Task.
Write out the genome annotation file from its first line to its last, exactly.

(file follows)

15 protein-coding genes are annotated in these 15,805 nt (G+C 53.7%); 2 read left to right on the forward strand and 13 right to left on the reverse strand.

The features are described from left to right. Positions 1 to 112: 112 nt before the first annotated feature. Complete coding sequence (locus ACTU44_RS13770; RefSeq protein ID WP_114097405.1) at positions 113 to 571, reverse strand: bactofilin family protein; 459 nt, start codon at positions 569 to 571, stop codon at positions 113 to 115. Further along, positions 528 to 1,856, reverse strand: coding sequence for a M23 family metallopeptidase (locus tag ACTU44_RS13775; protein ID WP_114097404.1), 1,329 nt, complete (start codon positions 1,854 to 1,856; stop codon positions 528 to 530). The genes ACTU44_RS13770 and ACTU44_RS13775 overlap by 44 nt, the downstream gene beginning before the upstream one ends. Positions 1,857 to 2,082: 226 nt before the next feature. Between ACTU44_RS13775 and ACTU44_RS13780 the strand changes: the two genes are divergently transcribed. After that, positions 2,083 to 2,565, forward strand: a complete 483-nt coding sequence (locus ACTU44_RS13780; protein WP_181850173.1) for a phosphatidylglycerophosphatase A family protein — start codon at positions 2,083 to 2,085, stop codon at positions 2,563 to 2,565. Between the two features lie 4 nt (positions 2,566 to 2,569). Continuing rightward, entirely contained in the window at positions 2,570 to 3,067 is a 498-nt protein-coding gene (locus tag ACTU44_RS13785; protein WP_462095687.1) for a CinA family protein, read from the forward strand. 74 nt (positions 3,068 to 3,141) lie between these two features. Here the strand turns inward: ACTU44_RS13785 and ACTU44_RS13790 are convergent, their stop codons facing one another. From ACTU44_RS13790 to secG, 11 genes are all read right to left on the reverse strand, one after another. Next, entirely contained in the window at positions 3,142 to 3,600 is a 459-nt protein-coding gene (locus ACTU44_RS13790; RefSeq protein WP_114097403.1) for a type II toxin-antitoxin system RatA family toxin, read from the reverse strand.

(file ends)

15 protein-coding genes are annotated in these 15,805 nt (G+C 53.7%); 2 read left to right on the forward strand and 13 right to left on the reverse strand.

The features are described from left to right. Positions 1 to 112: 112 nt before the first annotated feature. Complete coding sequence (locus ACTU44_RS13770; RefSeq protein ID WP_114097405.1) at positions 113 to 571, reverse strand: bactofilin family protein; 459 nt, start codon at positions 569 to 571, stop codon at positions 113 to 115. Further along, positions 528 to 1,856, reverse strand: coding sequence for a M23 family metallopeptidase (locus tag ACTU44_RS13775; protein ID WP_114097404.1), 1,329 nt, complete (start codon positions 1,854 to 1,856; stop codon positions 528 to 530). The genes ACTU44_RS13770 and ACTU44_RS13775 overlap by 44 nt, the downstream gene beginning before the upstream one ends. Positions 1,857 to 2,082: 226 nt before the next feature. Between ACTU44_RS13775 and ACTU44_RS13780 the strand changes: the two genes are divergently transcribed. After that, positions 2,083 to 2,565, forward strand: a complete 483-nt coding sequence (locus ACTU44_RS13780; protein WP_181850173.1) for a phosphatidylglycerophosphatase A family protein — start codon at positions 2,083 to 2,085, stop codon at positions 2,563 to 2,565. Between the two features lie 4 nt (positions 2,566 to 2,569). Continuing rightward, entirely contained in the window at positions 2,570 to 3,067 is a 498-nt protein-coding gene (locus tag ACTU44_RS13785; protein WP_462095687.1) for a CinA family protein, read from the forward strand. 74 nt (positions 3,068 to 3,141) lie between these two features. Here the strand turns inward: ACTU44_RS13785 and ACTU44_RS13790 are convergent, their stop codons facing one another. From ACTU44_RS13790 to secG, 11 genes are all read right to left on the reverse strand, one after another. Next, entirely contained in the window at positions 3,142 to 3,600 is a 459-nt protein-coding gene (locus ACTU44_RS13790; RefSeq protein WP_114097403.1) for a type II toxin-antitoxin system RatA family toxin, read from the reverse strand.